One of the benefits of investing in shares directly or via managed funds, is receiving dividends which have franking or tax credits attached. A franking credit represents the tax paid by companies and then passed on to you as an investor.
It may reduce your income tax with any leftover credits refunded. The following is an example: If a company makes $100 profit, it’s required to pay tax of 30% or $30. When the company distributes $70 back to you as an investor as a fully-franked dividend, a franking credit of $30 (reflecting tax already paid by the company) is attached to it.
When you prepare your tax return, both the dividend and the attached franking credit are included in your assessable income. This means that although you only receive $70 in dividend income, your assessable income will be $100. The $30 becomes a tax credit to offset your tax liabilities and any excess credits will be refunded back to you. If your tax rate is greater than 30% then you have to make up the difference.
If your tax rate is lower, then the ATO will refund you the difference. For example, as a retiree who pays no tax you will be refunded 100% of the franking credit.
The same applies to a superannuation fund that is paying a pension. In this case the super fund pays no tax so it will be refunded 100% of any franking credits earned. So if you receive a dividend return rate of 4%, when you add back the franking credit your actual income return is 5.71%. Don’t forget, as a general rule, income streams from dividends increase each year and are not as volatile as interest rates. More on that in the next newsletter.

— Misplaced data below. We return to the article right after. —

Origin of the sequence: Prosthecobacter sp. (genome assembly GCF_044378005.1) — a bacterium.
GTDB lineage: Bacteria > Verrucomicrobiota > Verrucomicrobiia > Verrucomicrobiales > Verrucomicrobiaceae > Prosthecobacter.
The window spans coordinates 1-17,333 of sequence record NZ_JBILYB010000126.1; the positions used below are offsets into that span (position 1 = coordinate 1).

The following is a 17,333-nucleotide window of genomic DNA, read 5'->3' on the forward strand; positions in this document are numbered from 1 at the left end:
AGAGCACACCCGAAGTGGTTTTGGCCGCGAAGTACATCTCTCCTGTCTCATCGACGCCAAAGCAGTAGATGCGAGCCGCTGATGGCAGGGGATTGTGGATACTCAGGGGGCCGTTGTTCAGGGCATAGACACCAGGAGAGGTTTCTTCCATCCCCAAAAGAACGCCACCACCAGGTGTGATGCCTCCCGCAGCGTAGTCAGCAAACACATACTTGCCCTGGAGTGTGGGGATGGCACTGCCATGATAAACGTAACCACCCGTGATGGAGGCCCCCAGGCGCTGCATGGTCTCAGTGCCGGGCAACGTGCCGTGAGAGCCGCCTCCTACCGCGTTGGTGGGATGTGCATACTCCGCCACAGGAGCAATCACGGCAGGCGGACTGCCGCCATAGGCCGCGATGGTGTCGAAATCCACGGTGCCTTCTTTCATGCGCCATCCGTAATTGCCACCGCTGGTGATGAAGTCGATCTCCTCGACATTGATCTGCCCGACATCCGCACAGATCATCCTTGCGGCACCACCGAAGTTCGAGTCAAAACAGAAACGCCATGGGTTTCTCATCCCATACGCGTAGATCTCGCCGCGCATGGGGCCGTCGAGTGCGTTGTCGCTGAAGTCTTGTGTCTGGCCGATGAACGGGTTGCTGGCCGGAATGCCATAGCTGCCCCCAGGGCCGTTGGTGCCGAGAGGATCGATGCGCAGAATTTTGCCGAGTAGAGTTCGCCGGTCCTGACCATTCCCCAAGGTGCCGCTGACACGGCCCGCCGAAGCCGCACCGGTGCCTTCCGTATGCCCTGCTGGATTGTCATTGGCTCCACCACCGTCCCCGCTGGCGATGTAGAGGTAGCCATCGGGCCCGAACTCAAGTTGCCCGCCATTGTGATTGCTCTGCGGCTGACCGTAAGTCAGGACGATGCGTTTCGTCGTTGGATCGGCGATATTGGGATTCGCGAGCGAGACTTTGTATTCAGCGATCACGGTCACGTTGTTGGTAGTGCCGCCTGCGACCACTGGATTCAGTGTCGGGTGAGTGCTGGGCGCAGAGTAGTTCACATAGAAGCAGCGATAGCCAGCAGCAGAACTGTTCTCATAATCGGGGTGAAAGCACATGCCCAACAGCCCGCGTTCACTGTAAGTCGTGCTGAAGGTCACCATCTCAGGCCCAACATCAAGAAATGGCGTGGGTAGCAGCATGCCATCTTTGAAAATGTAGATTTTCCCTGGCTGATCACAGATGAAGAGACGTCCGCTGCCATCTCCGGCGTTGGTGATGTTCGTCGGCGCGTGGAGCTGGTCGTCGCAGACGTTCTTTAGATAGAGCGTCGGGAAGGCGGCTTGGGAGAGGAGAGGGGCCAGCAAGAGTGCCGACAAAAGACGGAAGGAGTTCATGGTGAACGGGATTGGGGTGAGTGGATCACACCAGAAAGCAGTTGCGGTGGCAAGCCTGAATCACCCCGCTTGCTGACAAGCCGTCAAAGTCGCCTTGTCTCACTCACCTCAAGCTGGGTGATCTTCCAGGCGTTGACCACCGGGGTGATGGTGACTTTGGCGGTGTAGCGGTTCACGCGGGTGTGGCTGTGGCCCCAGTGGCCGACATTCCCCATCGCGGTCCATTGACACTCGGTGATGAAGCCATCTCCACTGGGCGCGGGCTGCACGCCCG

This information is of general nature only and is not intended as a personal advice. It does not take into account your particular investment objectives, financial situation and needs. Before making a financial decision you should assess whether the advice is appropriate to your individual investment objectives, financial situation and particular needs. We recommend you consult a professional financial adviser who will assist you.